ASCC apprentice welders on the job
“This is the first group, and we anticipate more to be hired after most of their courses are completed,” said Fred Suisala, Apprenticeship Coordinator with the Trades & Technology Division (TTD) at the American Samoa Community College (ASCC) upon receiving the good news that five Welding apprentices have been hired by private contractor KDF Welding & Fabrication Company to assist with the construction of a multi-level structural platform that will become an office addition to the KS Mart building.
The five apprentices, Garfield Himphill, Jonathan Faleafaga, Penita Chong Nee, Tommy Correia and Seti Lito, will work as assistants to the KDF master welder as well as perform basic welding tasks. They are among the 24 students enrolled in the “Welding Fundamentals & Metallurgy” class taught by Mr. Anetone Fuga as part of the Apprenticeship Program now in its sixth week at ASCC. The program, certified by the US Department of Labor (USDOL), gives men and women currently employed in the trades (which include Welding, Electrical, Carpentry and Automotive) an opportunity to combine classroom instruction with on-the-job experience towards the goal of achieving professional certification or “Journeyman” status within their field.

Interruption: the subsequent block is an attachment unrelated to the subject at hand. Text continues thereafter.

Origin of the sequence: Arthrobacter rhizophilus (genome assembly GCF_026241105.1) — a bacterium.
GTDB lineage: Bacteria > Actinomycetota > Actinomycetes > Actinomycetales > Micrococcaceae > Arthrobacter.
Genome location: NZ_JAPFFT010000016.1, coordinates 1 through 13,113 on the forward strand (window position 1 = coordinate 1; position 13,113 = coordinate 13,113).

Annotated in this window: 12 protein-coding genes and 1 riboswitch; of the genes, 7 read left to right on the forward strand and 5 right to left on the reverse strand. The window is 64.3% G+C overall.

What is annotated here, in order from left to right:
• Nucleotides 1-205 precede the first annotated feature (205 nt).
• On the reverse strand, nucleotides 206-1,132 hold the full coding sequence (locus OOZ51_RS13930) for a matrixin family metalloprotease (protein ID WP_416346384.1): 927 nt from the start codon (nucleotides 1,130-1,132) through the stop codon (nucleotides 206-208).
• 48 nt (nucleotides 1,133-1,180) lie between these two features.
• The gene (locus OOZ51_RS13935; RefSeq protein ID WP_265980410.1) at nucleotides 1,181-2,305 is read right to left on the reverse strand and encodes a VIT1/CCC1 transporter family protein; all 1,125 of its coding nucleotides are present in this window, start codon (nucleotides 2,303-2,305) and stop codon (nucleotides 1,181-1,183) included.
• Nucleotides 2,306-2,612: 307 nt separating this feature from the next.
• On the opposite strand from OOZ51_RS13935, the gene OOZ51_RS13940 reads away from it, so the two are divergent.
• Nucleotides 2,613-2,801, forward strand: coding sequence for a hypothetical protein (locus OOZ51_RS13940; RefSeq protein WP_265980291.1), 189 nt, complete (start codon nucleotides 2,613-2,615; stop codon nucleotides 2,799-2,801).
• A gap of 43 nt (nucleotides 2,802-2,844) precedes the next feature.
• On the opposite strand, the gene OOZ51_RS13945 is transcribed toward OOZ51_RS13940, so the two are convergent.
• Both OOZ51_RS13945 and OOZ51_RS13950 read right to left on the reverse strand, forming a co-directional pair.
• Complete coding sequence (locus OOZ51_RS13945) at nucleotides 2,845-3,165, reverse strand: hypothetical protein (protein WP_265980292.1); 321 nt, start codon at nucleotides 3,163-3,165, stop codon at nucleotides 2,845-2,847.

Himphill, Faleafaga, Chong Nee, Correia and Lito are sponsored in the ASCC Apprenticeship Program by the Department of Youth and Women’s Affairs (DYWA). KDF head Mr. Tautai Faleafaga is also the hands-on instructor to provide the on-the-job training component to apprentices contracted by DYWA and evaluate their on-the-job performance. “There is a ‘Work Process’ that an employer fills-out recording the progress of each apprentice in each required category and tasks needed to be completed during the semester,” Suisala explained, adding that the TTD is currently working to have KDF Welding & Fabrication Company become a Registered Apprentice entity under the USDOL.
Suisala expressed his pride in the five students being selected to work on the project in addition to their studies with the Apprenticeship Program. “These apprentices are now receiving a pay while going through the program,” he said. “It’s a testament on how effectively a professional can develop a skill while getting paid in a minimal amount of time through the vocational training that the TTD Apprenticeship & Workforce Development is making available for not only those currently employed but also those seeking work.”
For more information on the ASCC/TTD Apprenticeship Program, contact Suisala at 699-9155, extension 353.